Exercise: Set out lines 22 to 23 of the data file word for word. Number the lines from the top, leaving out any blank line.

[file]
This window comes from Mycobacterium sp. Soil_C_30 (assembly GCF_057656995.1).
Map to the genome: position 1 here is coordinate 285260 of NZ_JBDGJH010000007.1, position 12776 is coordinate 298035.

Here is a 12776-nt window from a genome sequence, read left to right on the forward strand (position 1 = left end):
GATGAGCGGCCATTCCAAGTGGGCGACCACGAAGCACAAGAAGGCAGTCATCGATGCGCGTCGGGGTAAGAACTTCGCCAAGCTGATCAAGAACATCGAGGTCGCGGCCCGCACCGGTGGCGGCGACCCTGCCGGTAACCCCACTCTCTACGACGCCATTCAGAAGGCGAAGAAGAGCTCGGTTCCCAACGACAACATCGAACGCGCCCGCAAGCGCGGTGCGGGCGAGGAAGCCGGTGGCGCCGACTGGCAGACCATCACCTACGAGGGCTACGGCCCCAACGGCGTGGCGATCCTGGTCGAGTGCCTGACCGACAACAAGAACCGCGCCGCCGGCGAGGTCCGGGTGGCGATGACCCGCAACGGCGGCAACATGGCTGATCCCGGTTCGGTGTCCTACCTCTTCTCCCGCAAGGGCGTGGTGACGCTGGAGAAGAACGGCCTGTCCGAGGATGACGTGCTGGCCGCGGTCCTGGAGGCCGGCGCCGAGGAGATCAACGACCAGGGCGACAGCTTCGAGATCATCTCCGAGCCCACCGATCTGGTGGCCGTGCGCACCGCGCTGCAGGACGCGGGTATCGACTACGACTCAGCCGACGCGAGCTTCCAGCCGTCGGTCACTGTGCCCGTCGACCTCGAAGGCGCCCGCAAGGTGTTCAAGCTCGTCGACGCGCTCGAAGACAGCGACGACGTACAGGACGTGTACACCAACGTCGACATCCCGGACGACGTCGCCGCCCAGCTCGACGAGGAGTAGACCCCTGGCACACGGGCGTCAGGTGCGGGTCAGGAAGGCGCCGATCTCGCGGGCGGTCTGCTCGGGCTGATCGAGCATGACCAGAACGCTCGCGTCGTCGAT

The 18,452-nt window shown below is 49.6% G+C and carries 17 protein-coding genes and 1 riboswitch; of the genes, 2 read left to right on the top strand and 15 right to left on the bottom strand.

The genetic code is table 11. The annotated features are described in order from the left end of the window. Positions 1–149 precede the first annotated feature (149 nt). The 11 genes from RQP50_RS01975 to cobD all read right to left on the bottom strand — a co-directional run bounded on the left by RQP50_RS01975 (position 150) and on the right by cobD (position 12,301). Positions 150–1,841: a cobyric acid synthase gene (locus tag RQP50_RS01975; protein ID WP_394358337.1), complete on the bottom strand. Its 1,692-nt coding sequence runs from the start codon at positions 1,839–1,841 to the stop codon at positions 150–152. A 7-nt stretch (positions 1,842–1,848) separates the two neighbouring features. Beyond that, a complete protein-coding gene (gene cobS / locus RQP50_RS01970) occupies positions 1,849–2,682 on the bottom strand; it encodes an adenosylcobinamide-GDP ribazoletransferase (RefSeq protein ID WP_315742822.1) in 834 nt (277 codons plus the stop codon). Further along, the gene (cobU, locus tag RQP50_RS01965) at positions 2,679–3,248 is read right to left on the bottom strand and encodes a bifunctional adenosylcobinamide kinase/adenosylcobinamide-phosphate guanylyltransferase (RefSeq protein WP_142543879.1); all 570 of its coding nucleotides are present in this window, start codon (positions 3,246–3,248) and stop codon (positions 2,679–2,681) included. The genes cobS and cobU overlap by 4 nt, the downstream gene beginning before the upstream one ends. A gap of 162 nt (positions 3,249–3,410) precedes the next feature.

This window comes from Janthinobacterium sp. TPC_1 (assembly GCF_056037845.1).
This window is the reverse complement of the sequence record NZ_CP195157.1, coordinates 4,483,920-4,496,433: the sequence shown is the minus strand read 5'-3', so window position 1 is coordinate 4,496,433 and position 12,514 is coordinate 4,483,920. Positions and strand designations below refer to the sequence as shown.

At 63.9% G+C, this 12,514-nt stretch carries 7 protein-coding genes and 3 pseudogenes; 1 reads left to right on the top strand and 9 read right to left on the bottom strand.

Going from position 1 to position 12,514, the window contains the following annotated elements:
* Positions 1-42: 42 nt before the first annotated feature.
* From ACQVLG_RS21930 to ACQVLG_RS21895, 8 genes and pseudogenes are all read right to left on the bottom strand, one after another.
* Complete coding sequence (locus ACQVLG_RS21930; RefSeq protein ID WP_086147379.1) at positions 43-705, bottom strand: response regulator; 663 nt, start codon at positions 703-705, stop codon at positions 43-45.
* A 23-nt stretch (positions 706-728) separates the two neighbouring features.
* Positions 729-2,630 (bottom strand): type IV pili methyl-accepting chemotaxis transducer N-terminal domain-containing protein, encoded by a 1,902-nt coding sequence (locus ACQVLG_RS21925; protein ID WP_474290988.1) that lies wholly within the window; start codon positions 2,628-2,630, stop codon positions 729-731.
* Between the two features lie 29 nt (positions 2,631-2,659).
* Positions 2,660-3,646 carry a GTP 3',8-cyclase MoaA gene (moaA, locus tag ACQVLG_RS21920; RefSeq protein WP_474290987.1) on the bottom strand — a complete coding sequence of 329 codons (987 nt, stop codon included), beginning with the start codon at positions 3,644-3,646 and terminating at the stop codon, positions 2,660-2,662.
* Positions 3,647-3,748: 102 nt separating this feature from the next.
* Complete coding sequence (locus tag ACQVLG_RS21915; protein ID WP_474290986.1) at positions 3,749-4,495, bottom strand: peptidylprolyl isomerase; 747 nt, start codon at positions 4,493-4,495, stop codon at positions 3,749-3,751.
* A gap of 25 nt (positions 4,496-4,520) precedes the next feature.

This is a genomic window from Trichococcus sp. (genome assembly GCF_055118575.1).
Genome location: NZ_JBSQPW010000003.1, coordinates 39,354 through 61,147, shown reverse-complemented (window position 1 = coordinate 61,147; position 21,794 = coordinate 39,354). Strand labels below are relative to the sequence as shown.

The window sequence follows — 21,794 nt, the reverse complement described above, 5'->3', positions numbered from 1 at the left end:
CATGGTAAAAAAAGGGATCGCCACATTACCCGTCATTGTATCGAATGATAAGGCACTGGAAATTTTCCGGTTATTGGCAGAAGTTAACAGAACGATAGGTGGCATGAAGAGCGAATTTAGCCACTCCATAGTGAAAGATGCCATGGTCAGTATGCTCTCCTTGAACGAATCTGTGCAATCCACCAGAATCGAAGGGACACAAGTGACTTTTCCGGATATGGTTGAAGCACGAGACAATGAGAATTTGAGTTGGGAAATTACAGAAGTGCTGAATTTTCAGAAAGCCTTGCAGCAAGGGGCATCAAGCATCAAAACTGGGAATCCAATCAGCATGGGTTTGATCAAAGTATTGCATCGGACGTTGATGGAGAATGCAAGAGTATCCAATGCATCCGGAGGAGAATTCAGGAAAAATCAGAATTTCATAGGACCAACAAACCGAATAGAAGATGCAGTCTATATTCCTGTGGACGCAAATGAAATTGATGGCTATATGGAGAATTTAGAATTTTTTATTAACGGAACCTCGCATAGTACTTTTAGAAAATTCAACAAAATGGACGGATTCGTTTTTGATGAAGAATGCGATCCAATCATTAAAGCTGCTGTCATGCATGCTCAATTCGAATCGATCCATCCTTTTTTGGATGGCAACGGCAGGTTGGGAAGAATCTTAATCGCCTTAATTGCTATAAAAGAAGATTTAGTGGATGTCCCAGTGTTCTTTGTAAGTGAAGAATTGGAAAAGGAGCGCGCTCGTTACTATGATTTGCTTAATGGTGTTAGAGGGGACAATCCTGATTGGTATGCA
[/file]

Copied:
Genome location: NZ_JBSQPW010000003.1, coordinates 39,354 through 61,147, shown reverse-complemented (window position 1 = coordinate 61,147; position 21,794 = coordinate 39,354). Strand labels below are relative to the sequence as shown.

The window sequence follows — 21,794 nt, the reverse complement described above, 5'->3', positions numbered from 1 at the left end: